It’s fun to introduce slang in current music, and you can find less sexy versions  of music videos appropriate  for younger kids, such as the Chipette versions of popular songs. Here is a fun Chipettes mash-up of two popular songs: Something To Dance For / TTYLXOX “MashUp” (The Chipettes Version) – YouTube.

Randy Jackson from American Idol is known for his use of expressions such as “Yo Dawg” “you can really sing the phone book” (means you can sing anything) and “that was HOT” (awesome or sexy). Incorrect usage of phrases such as ” he can really blow” (in this context, meaning sing) can lead to trouble for kids with high functioning autism.

Some abbreviations, such as LMFAO, BFD, and WTF  are substitutions for “bad” language. If you don’t know what these mean,  you can look them up on Urban dictionary.com .   It is important to teach kids that although abbreviations and substitutions of bad language are slightly less offensive, using them with teachers and the principal is disrespectful. Many children with autism appear to be disrespectful because they miss the social context of language. We need to  teach them many unwritten rules, for example,  that adults can use command language with children, but school age children are rude when they use command language with adults. Imagine a child with Asperger’s telling the principal to “move it”, or worse, “move your butt”.  When a child is scolded for being rude, it just confuses them, as they may be repeating words they heard on the playground, or that adults used with them.

Kids across the autism spectrum can pick up bad language they hear at school or at home, but explanations should be tailored to cognitive level of the child. Younger children and children with cognitive delays may hear a bad word they don’t understand and repeat it; the heightened attention that follows makes it more likely that a child will repeat the word just for the drama. The safest approach is for adults to use minimal attention and emotion when addressing use of “bad words”.   For children who enjoy drama sometimes it’s possible to teach funny or cute popular expressions, so that they do get the attention they are craving. It might be cute if a child says “Oh….sugar-monkey”  or “aye caramba” as substitutes.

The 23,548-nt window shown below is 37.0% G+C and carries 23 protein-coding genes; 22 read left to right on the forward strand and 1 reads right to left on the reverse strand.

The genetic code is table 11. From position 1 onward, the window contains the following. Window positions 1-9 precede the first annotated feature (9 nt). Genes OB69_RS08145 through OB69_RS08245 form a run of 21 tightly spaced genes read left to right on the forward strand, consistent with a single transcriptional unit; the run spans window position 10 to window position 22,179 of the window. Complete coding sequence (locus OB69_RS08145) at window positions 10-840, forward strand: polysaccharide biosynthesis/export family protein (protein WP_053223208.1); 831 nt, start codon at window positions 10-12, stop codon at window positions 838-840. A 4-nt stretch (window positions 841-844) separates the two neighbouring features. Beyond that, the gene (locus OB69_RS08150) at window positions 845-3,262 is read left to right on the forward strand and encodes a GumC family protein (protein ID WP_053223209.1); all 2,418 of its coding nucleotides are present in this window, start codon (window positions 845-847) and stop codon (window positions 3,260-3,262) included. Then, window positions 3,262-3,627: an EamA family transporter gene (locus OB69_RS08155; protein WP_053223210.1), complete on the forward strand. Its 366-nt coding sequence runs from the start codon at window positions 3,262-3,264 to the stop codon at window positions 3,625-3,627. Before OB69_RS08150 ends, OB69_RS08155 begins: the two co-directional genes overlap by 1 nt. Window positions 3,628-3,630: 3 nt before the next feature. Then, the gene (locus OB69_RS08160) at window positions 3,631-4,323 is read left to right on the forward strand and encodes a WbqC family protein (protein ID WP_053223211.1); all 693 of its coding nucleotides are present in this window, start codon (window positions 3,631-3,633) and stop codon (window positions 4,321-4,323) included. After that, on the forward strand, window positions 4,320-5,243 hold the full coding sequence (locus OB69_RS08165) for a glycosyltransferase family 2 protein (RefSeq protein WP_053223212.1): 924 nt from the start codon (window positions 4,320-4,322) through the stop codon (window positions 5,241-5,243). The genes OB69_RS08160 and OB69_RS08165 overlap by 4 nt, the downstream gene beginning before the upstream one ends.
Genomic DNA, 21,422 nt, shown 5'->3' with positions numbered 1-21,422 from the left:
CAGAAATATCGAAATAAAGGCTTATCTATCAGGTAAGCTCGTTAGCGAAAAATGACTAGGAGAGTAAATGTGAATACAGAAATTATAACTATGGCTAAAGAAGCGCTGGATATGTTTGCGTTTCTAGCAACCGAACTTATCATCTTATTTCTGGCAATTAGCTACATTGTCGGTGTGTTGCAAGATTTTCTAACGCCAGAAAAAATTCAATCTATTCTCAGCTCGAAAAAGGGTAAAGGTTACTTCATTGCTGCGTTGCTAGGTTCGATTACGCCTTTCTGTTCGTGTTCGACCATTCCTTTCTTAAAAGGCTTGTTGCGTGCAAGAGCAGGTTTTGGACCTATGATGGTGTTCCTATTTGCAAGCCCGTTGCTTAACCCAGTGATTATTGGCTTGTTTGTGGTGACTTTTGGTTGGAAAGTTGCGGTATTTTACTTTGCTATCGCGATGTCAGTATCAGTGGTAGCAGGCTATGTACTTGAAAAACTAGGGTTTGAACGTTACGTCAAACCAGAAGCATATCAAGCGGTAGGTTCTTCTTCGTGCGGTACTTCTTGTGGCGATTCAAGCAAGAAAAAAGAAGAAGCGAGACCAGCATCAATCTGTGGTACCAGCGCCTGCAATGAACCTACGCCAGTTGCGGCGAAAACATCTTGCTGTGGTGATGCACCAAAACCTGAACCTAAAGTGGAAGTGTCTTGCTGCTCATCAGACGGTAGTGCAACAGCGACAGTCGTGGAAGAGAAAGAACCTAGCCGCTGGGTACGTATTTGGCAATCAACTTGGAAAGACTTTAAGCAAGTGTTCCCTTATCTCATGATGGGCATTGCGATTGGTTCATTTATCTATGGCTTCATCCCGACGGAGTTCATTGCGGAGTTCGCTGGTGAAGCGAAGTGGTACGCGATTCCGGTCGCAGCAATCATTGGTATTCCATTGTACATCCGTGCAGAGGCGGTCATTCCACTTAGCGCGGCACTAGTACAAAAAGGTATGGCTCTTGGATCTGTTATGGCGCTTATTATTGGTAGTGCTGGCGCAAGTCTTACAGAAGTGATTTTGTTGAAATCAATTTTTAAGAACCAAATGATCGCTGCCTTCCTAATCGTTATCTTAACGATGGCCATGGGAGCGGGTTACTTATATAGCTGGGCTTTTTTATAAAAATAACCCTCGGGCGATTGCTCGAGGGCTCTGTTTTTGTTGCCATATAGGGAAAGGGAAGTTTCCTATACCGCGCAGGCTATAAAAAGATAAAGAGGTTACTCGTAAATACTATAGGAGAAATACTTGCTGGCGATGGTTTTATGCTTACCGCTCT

Many  kids with Asperger syndrome think about rules as black and white with no gray area, and so they  may be stressed when peers begin to experiment with language. For children who are strict rule followers, you can  introduce and explain all forms of bad language before they start hearing it at school and seeing it on bathroom walls.   Having a talk about the meaning and usage of words is not likely to lead to these  children using the words.  On the other hand, when an adult role model screams ” !?!@#!” every time something goes wrong, what happens next is predictable.